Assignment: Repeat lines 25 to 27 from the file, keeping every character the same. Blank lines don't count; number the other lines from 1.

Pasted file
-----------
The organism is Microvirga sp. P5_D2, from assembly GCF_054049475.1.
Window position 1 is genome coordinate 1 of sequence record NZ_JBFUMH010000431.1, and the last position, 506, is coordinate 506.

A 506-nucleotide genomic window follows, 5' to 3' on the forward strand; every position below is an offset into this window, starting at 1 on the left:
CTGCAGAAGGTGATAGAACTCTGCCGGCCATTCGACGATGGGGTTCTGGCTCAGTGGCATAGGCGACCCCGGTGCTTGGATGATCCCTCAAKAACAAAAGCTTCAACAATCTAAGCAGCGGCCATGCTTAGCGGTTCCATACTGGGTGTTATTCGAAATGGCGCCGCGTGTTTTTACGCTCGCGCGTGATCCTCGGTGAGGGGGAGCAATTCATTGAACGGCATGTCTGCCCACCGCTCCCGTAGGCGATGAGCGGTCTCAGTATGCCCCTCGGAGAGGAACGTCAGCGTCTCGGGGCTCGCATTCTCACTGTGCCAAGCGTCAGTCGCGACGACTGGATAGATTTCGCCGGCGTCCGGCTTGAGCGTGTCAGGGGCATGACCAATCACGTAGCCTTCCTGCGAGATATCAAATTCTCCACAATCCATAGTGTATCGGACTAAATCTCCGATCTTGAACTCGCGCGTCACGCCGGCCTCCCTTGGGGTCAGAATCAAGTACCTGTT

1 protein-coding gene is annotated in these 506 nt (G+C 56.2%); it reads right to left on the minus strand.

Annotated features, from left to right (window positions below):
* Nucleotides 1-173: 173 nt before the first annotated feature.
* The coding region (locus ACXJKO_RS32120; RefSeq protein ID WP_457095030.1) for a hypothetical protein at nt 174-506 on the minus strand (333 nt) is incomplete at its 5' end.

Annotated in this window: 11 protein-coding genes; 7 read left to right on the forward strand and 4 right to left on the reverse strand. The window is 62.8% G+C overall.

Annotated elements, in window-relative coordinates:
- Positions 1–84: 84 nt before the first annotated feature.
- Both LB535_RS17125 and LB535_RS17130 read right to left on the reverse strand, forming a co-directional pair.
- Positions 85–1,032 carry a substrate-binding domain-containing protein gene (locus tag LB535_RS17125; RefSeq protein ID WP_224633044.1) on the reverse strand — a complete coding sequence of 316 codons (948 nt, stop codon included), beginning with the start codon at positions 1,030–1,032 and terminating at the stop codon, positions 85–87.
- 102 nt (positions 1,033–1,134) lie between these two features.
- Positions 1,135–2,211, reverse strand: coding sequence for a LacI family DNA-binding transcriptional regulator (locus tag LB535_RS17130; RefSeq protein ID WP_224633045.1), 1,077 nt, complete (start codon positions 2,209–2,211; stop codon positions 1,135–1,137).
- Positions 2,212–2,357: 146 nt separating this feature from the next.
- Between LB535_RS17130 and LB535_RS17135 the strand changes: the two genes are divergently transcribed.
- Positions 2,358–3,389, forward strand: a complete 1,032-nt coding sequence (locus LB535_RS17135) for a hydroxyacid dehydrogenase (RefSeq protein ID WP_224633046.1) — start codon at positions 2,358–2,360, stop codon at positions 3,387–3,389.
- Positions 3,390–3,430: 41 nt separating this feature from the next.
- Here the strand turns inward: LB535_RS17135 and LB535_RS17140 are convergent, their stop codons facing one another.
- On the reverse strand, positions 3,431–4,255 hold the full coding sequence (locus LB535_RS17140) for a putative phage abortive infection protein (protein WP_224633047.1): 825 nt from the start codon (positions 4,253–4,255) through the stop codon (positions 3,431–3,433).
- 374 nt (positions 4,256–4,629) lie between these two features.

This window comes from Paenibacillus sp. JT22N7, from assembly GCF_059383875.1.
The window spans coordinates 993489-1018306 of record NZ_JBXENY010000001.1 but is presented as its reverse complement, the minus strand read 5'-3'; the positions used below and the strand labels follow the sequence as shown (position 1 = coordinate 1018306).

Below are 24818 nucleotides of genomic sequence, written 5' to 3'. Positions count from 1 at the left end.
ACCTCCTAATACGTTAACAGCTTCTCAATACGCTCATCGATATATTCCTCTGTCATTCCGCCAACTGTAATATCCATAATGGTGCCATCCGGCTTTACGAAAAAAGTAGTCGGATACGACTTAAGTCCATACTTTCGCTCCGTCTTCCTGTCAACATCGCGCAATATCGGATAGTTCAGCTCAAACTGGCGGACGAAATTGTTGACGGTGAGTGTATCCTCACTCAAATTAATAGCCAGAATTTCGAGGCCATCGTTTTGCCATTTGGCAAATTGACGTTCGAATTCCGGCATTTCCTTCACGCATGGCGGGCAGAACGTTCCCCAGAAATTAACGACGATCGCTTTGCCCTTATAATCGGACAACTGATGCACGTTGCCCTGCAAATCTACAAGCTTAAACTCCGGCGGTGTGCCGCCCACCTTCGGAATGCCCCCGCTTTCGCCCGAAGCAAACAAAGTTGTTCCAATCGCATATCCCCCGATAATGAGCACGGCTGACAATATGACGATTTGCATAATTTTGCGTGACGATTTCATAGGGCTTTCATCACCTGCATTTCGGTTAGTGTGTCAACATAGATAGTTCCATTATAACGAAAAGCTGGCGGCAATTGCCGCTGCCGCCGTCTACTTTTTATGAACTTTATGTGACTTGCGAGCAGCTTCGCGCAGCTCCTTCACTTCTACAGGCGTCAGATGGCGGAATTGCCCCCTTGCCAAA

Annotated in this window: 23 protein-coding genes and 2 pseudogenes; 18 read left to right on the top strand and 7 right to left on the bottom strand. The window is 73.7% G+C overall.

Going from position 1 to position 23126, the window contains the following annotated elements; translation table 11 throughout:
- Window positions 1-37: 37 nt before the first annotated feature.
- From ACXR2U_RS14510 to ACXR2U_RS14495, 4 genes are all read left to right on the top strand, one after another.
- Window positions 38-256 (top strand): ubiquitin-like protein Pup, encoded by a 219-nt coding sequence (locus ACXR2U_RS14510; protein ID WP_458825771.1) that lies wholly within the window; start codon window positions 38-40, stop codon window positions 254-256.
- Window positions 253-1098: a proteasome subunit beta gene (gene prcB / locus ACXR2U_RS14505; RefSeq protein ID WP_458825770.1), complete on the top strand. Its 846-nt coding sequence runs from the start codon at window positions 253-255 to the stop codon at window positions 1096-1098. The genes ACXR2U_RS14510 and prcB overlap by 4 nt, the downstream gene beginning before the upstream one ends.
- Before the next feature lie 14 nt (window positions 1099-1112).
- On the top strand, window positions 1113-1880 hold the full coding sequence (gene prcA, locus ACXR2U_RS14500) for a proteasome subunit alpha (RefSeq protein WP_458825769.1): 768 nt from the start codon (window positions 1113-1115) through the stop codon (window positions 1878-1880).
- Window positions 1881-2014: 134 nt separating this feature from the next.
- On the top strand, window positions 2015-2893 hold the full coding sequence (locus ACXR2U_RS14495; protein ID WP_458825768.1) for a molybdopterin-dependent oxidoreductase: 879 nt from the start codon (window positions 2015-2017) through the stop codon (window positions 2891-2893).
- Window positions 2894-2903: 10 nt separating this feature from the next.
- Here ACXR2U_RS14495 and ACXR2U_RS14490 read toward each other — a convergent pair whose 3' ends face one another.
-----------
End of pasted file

Below are 24818 nucleotides of genomic sequence, written 5' to 3'. Positions count from 1 at the left end.
ACCTCCTAATACGTTAACAGCTTCTCAATACGCTCATCGATATATTCCTCTGTCATTCCGCCAACTGTAATATCCATAATGGTGCCATCCGGCTTTACGAAAAAAGTAGTCGGATACGACTTAAGTCCATACTTTCGCTCCGTCTTCCTGTCAACATCGCGCAATATCGGATAGTTCAGCTCAAACTGGCGGACGAAATTGTTGACGGTGAGTGTATCCTCACTCAAATTAATAGCCAGAATTTCGAGGCCATCGTTTTGCCATTTGGCAAATTGACGTTCGAATTCCGGCATTTCCTTCACGCATGGCGGGCAGAACGTTCCCCAGAAATTAACGACGATCGCTTTGCCCTTATAATCGGACAACTGATGCACGTTGCCCTGCAAATCTACAAGCTTAAACTCCGGCGGTGTGCCGCCCACCTTCGGAATGCCCCCGCTTTCGCCCGAAGCAAACAAAGTTGTTCCAATCGCATATCCCCCGATAATGAGCACGGCTGACAATATGACGATTTGCATAATTTTGCGTGACGATTTCATAGGGCTTTCATCACCTGCATTTCGGTTAGTGTGTCAACATAGATAGTTCCATTATAACGAAAAGCTGGCGGCAATTGCCGCTGCCGCCGTCTACTTTTTATGAACTTTATGTGACTTGCGAGCAGCTTCGCGCAGCTCCTTCACTTCTACAGGCGTCAGATGGCGGAATTGCCCCCTTGCCAAA

Annotated in this window: 23 protein-coding genes and 2 pseudogenes; 18 read left to right on the top strand and 7 right to left on the bottom strand. The window is 73.7% G+C overall.